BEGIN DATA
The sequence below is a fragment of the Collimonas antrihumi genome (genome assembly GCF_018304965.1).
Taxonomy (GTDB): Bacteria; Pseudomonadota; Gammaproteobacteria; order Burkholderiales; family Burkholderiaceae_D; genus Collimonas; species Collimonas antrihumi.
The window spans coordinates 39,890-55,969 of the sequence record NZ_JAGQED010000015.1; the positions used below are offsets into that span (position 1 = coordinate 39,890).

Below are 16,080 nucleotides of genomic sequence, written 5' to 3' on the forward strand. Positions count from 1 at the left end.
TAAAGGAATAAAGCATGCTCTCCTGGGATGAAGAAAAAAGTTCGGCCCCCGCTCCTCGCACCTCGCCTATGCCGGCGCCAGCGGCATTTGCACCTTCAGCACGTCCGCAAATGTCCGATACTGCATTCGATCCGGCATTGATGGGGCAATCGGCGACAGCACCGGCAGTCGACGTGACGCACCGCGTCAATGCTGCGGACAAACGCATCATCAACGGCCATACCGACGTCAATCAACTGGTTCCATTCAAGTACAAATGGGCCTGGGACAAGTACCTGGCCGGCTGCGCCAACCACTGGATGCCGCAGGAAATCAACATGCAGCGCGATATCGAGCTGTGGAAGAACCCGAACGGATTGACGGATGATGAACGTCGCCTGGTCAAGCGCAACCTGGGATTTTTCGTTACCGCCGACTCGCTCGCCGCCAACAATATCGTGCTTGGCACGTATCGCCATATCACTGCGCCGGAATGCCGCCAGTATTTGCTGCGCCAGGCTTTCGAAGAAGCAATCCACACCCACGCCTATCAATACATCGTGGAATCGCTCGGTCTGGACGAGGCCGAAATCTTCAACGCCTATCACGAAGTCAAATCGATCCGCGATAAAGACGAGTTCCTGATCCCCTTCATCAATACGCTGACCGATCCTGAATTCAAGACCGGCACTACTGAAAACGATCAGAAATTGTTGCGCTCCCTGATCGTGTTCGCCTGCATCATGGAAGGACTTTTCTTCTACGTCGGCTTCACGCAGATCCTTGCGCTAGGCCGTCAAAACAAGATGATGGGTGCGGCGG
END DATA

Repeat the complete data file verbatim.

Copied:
The sequence below is a fragment of the Collimonas antrihumi genome (genome assembly GCF_018304965.1).
Taxonomy (GTDB): Bacteria; Pseudomonadota; Gammaproteobacteria; order Burkholderiales; family Burkholderiaceae_D; genus Collimonas; species Collimonas antrihumi.
The window spans coordinates 39,890-55,969 of the sequence record NZ_JAGQED010000015.1; the positions used below are offsets into that span (position 1 = coordinate 39,890).

Below are 16,080 nucleotides of genomic sequence, written 5' to 3' on the forward strand. Positions count from 1 at the left end.
TAAAGGAATAAAGCATGCTCTCCTGGGATGAAGAAAAAAGTTCGGCCCCCGCTCCTCGCACCTCGCCTATGCCGGCGCCAGCGGCATTTGCACCTTCAGCACGTCCGCAAATGTCCGATACTGCATTCGATCCGGCATTGATGGGGCAATCGGCGACAGCACCGGCAGTCGACGTGACGCACCGCGTCAATGCTGCGGACAAACGCATCATCAACGGCCATACCGACGTCAATCAACTGGTTCCATTCAAGTACAAATGGGCCTGGGACAAGTACCTGGCCGGCTGCGCCAACCACTGGATGCCGCAGGAAATCAACATGCAGCGCGATATCGAGCTGTGGAAGAACCCGAACGGATTGACGGATGATGAACGTCGCCTGGTCAAGCGCAACCTGGGATTTTTCGTTACCGCCGACTCGCTCGCCGCCAACAATATCGTGCTTGGCACGTATCGCCATATCACTGCGCCGGAATGCCGCCAGTATTTGCTGCGCCAGGCTTTCGAAGAAGCAATCCACACCCACGCCTATCAATACATCGTGGAATCGCTCGGTCTGGACGAGGCCGAAATCTTCAACGCCTATCACGAAGTCAAATCGATCCGCGATAAAGACGAGTTCCTGATCCCCTTCATCAATACGCTGACCGATCCTGAATTCAAGACCGGCACTACTGAAAACGATCAGAAATTGTTGCGCTCCCTGATCGTGTTCGCCTGCATCATGGAAGGACTTTTCTTCTACGTCGGCTTCACGCAGATCCTTGCGCTAGGCCGTCAAAACAAGATGATGGGTGCGGCGG